This case may be illustrated by the Aphides, or "Green fly," of our gardens and conservatories. To all eating nature round about, a fat and succulent aphis must be a bonne bouche, and a constant demand for dinners of this kind ad lib, must necessitate an enormous supply being kept up. Yet nature is quite equal to this strain on her resources, for in order to furnish this supply she has recourse to a mode of reproduction in the aphis, subsidiary to her ordinary method. Provided that temperature is high enough, the aphides are able to reproduce "asexually," that is without the aid of any males, sometimes for eight or nine generations continuously, yet towards the end of summer true males and females are produced, and eggs are laid in the chinks and crevices of the barks of trees, or at the roots of plants, which develop in the first warm days of the following spring. There is perhaps no more interesting chapter of natural history, than that which relates the habits of the aphis.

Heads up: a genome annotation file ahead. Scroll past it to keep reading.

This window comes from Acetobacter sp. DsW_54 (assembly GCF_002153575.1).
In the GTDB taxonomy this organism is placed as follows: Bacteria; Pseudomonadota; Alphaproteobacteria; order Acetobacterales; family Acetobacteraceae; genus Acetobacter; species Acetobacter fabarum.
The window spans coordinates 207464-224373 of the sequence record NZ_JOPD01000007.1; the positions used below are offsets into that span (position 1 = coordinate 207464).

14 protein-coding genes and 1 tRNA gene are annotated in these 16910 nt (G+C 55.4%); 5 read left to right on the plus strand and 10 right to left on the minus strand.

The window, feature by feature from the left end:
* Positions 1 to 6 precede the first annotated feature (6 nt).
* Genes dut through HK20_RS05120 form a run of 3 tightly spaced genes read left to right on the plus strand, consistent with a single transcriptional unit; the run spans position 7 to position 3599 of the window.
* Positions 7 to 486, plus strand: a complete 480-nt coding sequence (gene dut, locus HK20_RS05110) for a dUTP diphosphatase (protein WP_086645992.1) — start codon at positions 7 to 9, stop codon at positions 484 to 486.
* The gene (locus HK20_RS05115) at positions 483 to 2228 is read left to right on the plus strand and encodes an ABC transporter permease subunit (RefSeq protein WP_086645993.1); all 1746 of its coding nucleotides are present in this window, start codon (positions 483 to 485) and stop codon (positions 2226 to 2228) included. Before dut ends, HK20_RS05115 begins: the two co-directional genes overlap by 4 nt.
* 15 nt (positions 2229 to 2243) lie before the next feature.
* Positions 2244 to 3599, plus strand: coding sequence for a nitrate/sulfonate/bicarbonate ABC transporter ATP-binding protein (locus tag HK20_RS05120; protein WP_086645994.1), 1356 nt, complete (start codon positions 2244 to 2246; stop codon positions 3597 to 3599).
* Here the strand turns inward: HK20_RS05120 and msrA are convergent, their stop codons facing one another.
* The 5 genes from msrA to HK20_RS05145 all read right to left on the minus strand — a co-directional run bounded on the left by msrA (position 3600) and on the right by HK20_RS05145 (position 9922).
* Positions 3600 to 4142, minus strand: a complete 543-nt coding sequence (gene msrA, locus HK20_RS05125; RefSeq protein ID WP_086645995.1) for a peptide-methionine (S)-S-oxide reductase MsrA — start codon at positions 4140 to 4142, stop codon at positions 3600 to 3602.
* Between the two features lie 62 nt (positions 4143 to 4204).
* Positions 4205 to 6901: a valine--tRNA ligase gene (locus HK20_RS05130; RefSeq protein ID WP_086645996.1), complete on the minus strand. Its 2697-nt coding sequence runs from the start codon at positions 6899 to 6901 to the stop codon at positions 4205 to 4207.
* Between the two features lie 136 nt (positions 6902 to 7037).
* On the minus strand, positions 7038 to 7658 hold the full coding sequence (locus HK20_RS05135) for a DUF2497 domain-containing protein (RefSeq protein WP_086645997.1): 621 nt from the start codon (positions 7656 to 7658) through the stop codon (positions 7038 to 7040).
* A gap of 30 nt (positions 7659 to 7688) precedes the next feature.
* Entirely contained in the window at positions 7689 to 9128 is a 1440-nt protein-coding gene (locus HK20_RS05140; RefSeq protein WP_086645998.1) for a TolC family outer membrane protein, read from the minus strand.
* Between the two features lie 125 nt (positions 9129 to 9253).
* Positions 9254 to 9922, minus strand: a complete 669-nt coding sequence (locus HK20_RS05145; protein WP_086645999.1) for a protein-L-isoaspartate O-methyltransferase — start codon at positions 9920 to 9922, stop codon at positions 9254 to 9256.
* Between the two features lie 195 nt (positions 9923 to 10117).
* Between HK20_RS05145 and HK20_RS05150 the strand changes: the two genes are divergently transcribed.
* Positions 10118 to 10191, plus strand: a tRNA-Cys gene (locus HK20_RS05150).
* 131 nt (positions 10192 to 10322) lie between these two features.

The next great principle of passive defence would come under a head, which has already been discussed in a former paper in this magazine, namely, Imitation or Mimicry. In this form of protection nature saves in energy. There is one side of it still much under discussion, and to which I will draw your attention again. Many male insects, as well as some females, possess greatly developed horns or appendages on the head or thorax chiefly, suggesting very active powers of combat. Yet in the case of numerous species of which the life history is best known, these singular weapons seem never to be put to any warlike use, and indeed seem often to us, too much out of all proportion to be of any real service, and more likely to be of the nature of a hindrance than a use. It then becomes an interesting question, what is the use of this singular armour? The species which have been studied for the most part are vegetable feeders, quiet and inoffensive in their habits and slow in their movements. May they not be entirely ornamental, the result of sexual selection; being analogous to the beautiful plumage, crests, ocelli, hackles, &c., of many male birds; a result of the action of the same class of instincts which urge a dusky warrior to dress himself in such grotesque and gruesome fashion, partly to strike fear into the hearts of his enemies, and partly to look "big" in the eyes of the maidens of his tribe. I have before me now a monster of a beetle from China. It has proceeding from its head, which is proportionately very small, a huge horn quite an inch long. Near the apex this organ is divided into two short branches, each of which is again split into two. Not content with this pitch-fork arrangement, the creature has developed from its thorax a much smaller, but quite as evil-looking a horn, which is also forked at its extremity. Yet all this frightful apparatus is probably a farce! The species is a quiet, slow-crawling, small-mouthed vegetarian, Lamellicorn. But I notice one thing, that when he gets his head down low, as he would in repose, then the two horns simulate the appearance of a frightful pair of jaws, the very sight of which must strike terror into his foes. Yes, there is no doubt he is a "Bogey Man" in the beetle world.